Feminism has long been conflated with self-indulgent, over-entitled melancholy, but to me the difference is clear.
The editor of Vogue, Alexandra Shulman, recently said that
"If you take time out and have children, it does damage your [career] trajectory in some way. I know it shouldn't, I know there should be a way round it, but I think it's really hard."
"I know it shouldn't".
Actually, it should, and it does. How could it not?
Furthering a career is a modern luxury. It's not a human right.
Raising a family should be compatible with having a job, otherwise how else could single parents survive? But Shulman's logic, and that of many that think like her, is flawed. She expects mothers to be treated differently to other folk who take long career breaks for non-family reasons (men or women who take extended breaks go travelling, for example).
This isn't feminism. This is selfish. It expects the world to be unnaturally fair beyond what most people would consider reasonable.
In an article earlier this week that also featured Shulman, The Guardian's Tayna Gold writes that "For women in work these are the worst of times". Times are indeed hard, for everyone. I get the impression Gold also has a flawed idea of what equality might look like.
Some believe that a world devoid of sexism would result in perfect equilibrium: 50% women and 50% men in all jobs, in all industries, in all circumstances. Other people believe that, if legislative and social barriers were removed, you would still see differences in men and women's lives due to other socio-economic factors. Race, class, location, intelligence, family life, age, health, etc.
Combine all these factors together and you get an impression of someone's level of social and financial freedom, or privilege. It's the difference between worrying about your career trajectory and worrying about being able to find £4.50 to catch the train to a job interview. Or the difference between shopping at Waitrose and living off a diet of Netto's multipack crisps (and yeah, I've done all these things).
It's this same privilege that allows people to study gender at university. Because although these courses may have merit, hardly anyone would study them if their life depended on finding graduate work. Are women's studies courses, by surrounding students with genuine stories of oppression, creating an atmosphere of victimhood and entitlement?
But professors aren't deliberately and maliciously brainwashing their students. This is the proven way our brain processes social data. It can be used to explain why intelligent people lose perspective when surrounded by stories of discrimination against a particular social group outside of university too.
"Place a woman behind almost every vacuum cleaner being pushed around a carpet and, by Jove, associative memory will pick up the pattern ... Unlike explicitly held knowledge, where you can be reflective and picky about what you believe, associative memory seems to be fairly indiscriminate in what it takes on board ... What this means is that if you are a liberal, politically correct sort of person, then chances are you won't very much like your implicit mind's attitudes."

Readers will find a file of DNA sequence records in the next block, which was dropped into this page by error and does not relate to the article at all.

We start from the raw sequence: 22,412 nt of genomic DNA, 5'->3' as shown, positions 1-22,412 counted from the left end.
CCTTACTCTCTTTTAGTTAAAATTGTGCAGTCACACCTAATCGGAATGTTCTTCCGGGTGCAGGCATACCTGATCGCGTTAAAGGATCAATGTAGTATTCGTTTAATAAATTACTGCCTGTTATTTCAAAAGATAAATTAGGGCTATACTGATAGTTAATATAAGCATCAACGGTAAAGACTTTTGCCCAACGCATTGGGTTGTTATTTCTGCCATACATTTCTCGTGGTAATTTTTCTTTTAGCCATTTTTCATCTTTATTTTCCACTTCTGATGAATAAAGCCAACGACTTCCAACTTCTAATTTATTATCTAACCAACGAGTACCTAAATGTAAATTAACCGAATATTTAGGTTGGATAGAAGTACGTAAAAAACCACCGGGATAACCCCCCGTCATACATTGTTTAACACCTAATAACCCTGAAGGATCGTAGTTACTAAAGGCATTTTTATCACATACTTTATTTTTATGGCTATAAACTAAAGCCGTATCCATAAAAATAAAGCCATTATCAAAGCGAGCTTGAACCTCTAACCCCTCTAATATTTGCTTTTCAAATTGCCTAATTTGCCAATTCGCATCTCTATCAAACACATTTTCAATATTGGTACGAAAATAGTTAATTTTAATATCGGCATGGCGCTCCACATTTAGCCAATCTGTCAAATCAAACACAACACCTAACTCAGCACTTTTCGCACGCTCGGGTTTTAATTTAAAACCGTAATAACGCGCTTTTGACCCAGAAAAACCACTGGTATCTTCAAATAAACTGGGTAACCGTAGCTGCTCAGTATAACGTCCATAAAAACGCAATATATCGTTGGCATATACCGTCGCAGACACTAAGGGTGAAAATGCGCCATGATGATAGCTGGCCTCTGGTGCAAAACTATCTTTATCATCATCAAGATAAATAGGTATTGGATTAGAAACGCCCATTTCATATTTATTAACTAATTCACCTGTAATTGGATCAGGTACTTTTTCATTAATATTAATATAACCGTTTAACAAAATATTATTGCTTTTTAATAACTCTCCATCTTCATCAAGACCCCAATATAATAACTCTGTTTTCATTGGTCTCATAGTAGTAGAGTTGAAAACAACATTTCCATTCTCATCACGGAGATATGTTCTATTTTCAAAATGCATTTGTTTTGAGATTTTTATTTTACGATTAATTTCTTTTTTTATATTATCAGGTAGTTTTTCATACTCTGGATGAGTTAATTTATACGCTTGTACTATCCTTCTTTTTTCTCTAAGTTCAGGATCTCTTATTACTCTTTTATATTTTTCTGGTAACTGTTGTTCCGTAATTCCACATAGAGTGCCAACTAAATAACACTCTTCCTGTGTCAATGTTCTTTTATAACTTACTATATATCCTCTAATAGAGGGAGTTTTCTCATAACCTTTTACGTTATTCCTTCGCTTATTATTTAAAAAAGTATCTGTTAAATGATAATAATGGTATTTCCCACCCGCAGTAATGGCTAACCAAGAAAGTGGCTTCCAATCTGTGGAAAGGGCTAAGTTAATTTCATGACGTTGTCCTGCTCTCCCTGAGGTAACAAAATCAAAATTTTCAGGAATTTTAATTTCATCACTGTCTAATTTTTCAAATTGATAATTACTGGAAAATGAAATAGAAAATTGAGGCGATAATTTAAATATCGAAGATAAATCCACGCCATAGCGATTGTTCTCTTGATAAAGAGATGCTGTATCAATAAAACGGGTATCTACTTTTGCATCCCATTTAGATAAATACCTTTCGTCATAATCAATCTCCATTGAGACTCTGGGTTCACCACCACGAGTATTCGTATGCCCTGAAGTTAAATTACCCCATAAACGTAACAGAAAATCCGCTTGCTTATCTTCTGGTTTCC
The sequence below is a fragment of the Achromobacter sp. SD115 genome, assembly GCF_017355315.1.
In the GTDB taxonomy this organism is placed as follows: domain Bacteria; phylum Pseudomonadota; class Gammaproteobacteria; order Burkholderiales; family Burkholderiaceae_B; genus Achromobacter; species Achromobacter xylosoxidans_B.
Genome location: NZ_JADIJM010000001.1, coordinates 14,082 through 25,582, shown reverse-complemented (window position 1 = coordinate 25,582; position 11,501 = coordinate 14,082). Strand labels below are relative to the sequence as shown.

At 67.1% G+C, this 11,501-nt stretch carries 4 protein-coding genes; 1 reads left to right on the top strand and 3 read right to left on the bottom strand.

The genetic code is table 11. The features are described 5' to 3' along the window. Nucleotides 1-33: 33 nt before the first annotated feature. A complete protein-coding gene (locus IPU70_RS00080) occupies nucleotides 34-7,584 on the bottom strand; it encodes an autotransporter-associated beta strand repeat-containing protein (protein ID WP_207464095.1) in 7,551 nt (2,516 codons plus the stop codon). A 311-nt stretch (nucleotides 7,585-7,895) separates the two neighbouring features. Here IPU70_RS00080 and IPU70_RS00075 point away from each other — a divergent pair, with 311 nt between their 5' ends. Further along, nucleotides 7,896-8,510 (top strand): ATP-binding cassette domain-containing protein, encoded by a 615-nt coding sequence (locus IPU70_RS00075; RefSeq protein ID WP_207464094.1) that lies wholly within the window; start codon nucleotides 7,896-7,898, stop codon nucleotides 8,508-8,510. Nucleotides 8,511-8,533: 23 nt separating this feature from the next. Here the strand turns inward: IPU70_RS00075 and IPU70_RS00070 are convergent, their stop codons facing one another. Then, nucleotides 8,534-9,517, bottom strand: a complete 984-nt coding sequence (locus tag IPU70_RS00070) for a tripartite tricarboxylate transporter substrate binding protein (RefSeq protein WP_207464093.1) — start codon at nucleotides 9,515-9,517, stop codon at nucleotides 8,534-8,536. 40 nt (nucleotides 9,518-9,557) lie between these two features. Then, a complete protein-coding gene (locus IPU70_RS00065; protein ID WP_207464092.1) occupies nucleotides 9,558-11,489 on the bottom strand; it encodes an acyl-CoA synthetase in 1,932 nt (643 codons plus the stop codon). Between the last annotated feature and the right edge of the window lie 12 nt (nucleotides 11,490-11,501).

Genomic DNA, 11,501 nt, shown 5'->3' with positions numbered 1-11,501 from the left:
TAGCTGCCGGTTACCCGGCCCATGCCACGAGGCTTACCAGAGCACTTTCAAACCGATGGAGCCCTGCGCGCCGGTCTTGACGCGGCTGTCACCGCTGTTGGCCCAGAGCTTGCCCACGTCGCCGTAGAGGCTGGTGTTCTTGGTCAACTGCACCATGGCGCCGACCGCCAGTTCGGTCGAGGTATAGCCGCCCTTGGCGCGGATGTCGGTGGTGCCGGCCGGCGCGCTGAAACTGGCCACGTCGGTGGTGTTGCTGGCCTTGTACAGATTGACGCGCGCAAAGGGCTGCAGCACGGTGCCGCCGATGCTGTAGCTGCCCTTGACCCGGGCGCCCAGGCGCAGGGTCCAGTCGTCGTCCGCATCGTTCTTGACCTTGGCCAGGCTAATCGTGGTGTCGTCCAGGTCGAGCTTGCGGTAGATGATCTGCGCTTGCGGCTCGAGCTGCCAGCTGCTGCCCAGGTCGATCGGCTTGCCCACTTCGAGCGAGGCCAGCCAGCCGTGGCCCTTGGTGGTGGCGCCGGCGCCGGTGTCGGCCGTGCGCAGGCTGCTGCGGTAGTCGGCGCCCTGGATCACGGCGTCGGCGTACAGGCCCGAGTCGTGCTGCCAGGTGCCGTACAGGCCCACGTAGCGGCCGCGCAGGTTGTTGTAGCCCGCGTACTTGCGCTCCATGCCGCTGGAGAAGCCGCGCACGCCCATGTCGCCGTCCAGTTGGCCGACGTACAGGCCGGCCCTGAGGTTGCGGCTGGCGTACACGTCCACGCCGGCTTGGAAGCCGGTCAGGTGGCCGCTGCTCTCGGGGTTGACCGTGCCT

This accidental emphasis on women as victims and men as the oppressors can result in some strange mental gymnastics - the idea that a pay gap automatically implies a sexist conspiracy, or the notion that mothers should be able to have a career to rival that of a childless person. According to them, the 50-50 utopia vision is the most compelling, and socially engineering our world to create it with mechanisms like positive discrimination is the way forward.
But equality of opportunity hardly ever creates equality of results, because even with gender conditioning out of the picture you can't take into account people's random preferences. So why try to fix the results to appear equal?
This emphasis on superficial top-down politics also comes at the cost of ignoring the deeper-rooted causes that hold women from getting anywhere near a boardroom or hardhat in the first place. Here's a hint: it's something to do with privilege and social conditioning. And these affect men too.
Another unfortunate symptom of harbouring this short-sighted version of the world is that the male voice is often shut out. Remarks from men who jump into every feminist debate are annoying if phrased insensitively or are genuinely trolling, but automatic distrust of the male experience is dangerous. Framing sexism in a vacuum where men's issues don't exist means we lose the perspective we so badly need to make discussions about gender more robust.
And when we do look at men's issues a clear picture emerges: gender does influence our lives but it is also one of many, many factors we need to tackle in parallel.
So yes, it would be nice if having a family did not negatively impact your career, it would also be nice if taking a few years out to catch up on sleep wouldn't hurt either.
Whilst we attempt to forge a reasonable level of fairness in the world through equal human rights and opportunities for both genders, asking businesses to treat mothers differently to other career breakers because of a choice made of free will should not be within feminism's remit.